Just for fun, I’ve turned the clock back another 50 years to 1919.  Dancing in mixed company wasn’t permitted at Oberlin a century ago.  Alcohol wasn't allowed either, although drugstores openly sold dope.

But that year’s Commencement was a bigger-than-usual celebration, because the war was over!

(from Tom Thomas)


Our Witness to Revolution
This is Anna Louise Strong of the Class of 1905.

She became involved in the Seattle General Strike in 1919, was radicalized, and moved to “Soviet Russia” in 1921, forever to remain in that new world. She lived as a communist journalist in the Soviet Union and China, passing away in China in 1970.

In her autobiography I Change Worlds (as in moving from one world to another), she wrote of her Oberlin time in part as follows: “I came to one decision in Oberlin days which deeply affected my later habits of life.... I saw how people finished school and took jobs which they hated in order to pile up dollars.... I therefore resolved to keep myself independent by never becoming habituated to a soft standard of life.”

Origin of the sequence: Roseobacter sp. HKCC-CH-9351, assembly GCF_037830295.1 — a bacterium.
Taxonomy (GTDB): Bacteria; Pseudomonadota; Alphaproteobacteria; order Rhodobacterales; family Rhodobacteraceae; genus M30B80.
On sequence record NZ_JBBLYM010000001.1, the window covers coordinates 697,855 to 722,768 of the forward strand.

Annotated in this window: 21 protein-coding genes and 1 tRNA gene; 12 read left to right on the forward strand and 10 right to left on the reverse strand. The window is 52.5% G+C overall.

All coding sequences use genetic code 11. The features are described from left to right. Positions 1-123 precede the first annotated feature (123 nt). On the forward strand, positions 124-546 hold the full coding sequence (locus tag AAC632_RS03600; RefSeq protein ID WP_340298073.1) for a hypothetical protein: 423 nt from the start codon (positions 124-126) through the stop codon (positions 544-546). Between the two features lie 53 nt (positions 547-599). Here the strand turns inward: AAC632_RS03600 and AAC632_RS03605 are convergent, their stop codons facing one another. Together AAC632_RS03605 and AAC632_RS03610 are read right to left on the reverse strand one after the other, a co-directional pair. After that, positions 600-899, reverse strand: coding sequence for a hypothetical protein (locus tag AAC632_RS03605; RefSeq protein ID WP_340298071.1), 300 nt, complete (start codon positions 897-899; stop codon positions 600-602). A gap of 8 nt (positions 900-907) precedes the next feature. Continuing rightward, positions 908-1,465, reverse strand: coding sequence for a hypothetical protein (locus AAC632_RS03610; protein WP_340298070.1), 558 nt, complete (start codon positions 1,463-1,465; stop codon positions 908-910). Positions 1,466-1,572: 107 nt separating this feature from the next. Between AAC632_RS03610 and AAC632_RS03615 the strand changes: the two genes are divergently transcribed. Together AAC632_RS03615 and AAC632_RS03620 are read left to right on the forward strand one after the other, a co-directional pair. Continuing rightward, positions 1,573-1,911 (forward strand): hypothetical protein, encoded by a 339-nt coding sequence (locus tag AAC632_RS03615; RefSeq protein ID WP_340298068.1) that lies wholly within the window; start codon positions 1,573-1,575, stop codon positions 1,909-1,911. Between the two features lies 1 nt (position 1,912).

(from Matthew Rinaldi)



Under the Talcott Tree
John Prindle Scott (Class of 1900) serenades a female student.  He invites her to open her window, listen to his song, don her overshoes, and come down to join him beneath the Morgan Street bridge.

(from Tom Thomas)



The Great Wooden Spoon
It was first awarded in 1895.  Ozro Johnson won it two years later.  I claim it now.  All is explained in my letters as Class President, which you'll find by clicking on  Creativity  and scrolling down.

(from Wayne Alpern)


On my classmate profile you will see photos from the late 1800’s at Obie. If you decide to read through all my posts, you will find that 22 Haskells went to Oberlin.